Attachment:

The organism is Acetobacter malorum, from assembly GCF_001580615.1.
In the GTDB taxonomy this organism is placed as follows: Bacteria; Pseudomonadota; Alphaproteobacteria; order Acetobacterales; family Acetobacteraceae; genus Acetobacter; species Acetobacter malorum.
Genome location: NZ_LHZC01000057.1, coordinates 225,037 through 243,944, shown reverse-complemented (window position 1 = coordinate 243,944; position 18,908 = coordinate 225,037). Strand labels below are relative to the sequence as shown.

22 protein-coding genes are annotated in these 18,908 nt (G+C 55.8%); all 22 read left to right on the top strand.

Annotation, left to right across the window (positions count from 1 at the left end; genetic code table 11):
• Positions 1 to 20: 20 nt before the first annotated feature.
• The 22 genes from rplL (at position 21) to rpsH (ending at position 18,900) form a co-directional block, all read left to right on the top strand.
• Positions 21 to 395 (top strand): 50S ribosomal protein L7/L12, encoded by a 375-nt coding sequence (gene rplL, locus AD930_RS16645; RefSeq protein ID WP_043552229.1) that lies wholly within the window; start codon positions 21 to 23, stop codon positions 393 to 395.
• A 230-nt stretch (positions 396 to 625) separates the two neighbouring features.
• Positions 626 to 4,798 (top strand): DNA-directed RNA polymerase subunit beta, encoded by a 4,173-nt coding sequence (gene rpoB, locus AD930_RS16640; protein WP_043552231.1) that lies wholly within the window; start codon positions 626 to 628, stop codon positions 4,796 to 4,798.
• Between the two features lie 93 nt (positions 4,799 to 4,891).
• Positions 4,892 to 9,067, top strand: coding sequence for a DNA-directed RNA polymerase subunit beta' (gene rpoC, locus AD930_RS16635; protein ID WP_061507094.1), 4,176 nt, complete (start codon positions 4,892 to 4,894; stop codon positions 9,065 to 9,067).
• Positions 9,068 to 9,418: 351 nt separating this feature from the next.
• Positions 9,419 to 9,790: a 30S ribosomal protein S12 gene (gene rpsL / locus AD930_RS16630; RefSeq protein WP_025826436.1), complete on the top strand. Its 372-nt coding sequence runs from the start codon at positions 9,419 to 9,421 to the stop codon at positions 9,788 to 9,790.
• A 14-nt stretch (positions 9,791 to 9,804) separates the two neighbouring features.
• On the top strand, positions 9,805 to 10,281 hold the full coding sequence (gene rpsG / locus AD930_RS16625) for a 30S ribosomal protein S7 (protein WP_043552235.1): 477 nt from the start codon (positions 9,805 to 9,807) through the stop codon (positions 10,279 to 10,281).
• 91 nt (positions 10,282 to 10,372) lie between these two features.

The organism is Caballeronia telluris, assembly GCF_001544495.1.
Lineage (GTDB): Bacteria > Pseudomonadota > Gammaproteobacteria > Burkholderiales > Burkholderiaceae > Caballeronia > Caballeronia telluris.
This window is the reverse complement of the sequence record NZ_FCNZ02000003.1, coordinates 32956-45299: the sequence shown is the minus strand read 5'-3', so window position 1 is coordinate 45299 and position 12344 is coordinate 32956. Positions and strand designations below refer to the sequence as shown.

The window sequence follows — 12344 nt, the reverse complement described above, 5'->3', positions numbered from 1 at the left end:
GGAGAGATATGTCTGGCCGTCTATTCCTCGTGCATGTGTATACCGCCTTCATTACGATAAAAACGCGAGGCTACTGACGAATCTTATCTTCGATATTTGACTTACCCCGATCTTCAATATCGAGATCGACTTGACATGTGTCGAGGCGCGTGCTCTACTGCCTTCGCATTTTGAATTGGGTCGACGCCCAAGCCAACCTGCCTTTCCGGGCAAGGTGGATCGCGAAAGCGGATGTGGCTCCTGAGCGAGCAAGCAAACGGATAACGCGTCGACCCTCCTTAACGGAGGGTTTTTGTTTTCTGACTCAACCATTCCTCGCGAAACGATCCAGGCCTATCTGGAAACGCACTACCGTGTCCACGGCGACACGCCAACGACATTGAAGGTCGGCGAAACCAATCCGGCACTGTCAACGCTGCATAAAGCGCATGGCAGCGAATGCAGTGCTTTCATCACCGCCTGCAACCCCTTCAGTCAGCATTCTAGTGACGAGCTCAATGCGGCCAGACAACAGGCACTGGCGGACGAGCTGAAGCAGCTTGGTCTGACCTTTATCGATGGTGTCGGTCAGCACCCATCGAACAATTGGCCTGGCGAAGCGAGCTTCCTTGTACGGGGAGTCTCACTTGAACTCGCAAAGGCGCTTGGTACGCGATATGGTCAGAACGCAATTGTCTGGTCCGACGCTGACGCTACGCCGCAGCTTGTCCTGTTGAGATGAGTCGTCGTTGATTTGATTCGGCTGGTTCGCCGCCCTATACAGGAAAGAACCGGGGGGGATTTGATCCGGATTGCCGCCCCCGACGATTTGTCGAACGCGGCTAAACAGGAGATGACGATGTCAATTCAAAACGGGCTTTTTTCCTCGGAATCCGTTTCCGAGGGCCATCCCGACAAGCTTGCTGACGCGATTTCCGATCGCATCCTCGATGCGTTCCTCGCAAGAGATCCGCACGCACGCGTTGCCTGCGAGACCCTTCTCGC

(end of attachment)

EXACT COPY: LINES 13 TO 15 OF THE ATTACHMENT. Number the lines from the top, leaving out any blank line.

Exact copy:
• Positions 9,068 to 9,418: 351 nt separating this feature from the next.
• Positions 9,419 to 9,790: a 30S ribosomal protein S12 gene (gene rpsL / locus AD930_RS16630; RefSeq protein WP_025826436.1), complete on the top strand. Its 372-nt coding sequence runs from the start codon at positions 9,419 to 9,421 to the stop codon at positions 9,788 to 9,790.
• A 14-nt stretch (positions 9,791 to 9,804) separates the two neighbouring features.